By Alleen Brown
Fortune 500 rank: 217
Founders: Eric Bakken and Palmer Hermundslie
CEO: William A. Hawkins
710 Medtronic Pkwy
Minneapolis, MN 55432
What it does:
Medtronic develops and manufactures medical equipment.
Cardiac Rhythm Disease Management (CRDM) — 37 percent of revenue
Spinal and Biologics — 22 percent
Cardiovascular — 16 percent
Neuromodulation — 10 percent
Diabetes — 7 percent
Number of facilities:
250 manufacturing facilities, sales offices, research centers, education centers and administration facilities with customers in 120 countries
Total employees: 38,000
Minnesota employees: Around 7,800
Revenue: $12.2 billion
Net Income: $2.8 billion
S & P Data from October 2008. Chart by Denise Rath.
According to the company’s Website, Medtronic started in 1949 as a medical equipment repair shop, operated out of a garage in Northeast Minneapolis. Eric Bakken, a graduate student at the University of Minnesota studying electrical engineering, quit school to open the shop with his brother-in-law, Palmer Hermundslie, who left a job at a lumber company.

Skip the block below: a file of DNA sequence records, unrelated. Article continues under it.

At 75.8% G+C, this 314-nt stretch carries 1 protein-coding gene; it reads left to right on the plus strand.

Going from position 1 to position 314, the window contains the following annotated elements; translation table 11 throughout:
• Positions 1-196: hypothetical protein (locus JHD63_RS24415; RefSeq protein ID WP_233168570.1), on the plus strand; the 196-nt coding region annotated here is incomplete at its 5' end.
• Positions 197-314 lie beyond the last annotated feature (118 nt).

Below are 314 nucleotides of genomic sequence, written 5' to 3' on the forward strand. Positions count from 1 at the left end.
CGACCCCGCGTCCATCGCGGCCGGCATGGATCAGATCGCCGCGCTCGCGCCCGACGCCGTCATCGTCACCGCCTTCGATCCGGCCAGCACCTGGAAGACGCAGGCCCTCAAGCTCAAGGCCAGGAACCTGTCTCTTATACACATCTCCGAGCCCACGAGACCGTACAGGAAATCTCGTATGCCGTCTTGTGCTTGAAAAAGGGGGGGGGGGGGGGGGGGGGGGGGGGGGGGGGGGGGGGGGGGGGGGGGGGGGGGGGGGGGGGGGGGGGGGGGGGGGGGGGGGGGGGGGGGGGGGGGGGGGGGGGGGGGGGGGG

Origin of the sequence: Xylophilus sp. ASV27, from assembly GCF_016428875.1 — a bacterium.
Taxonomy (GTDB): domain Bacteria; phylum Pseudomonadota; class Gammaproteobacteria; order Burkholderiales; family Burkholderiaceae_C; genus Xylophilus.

What put Medtronic on the map was the development of the battery-powered pacemaker in the mid 1950s. At the time, pacemakers existed but were bulky and had to be plugged into a wall. Without them, heart block occurred in 10 percent of patients who had corrective heart surgery. Working with Dr. C. Walton Lillehei, Bakken designed a lighter, wearable version powered by batteries.
By the 1960s Medtronic pacemakers were used throughout the world. By the end of the decade, Medtronic owned the rights to the first internal pacemaker and manufactured seven other medical devices. Today they are the largest medical device company in the world.
Alleen Brown is a senior journalism and global studies student at the University of Minnesota.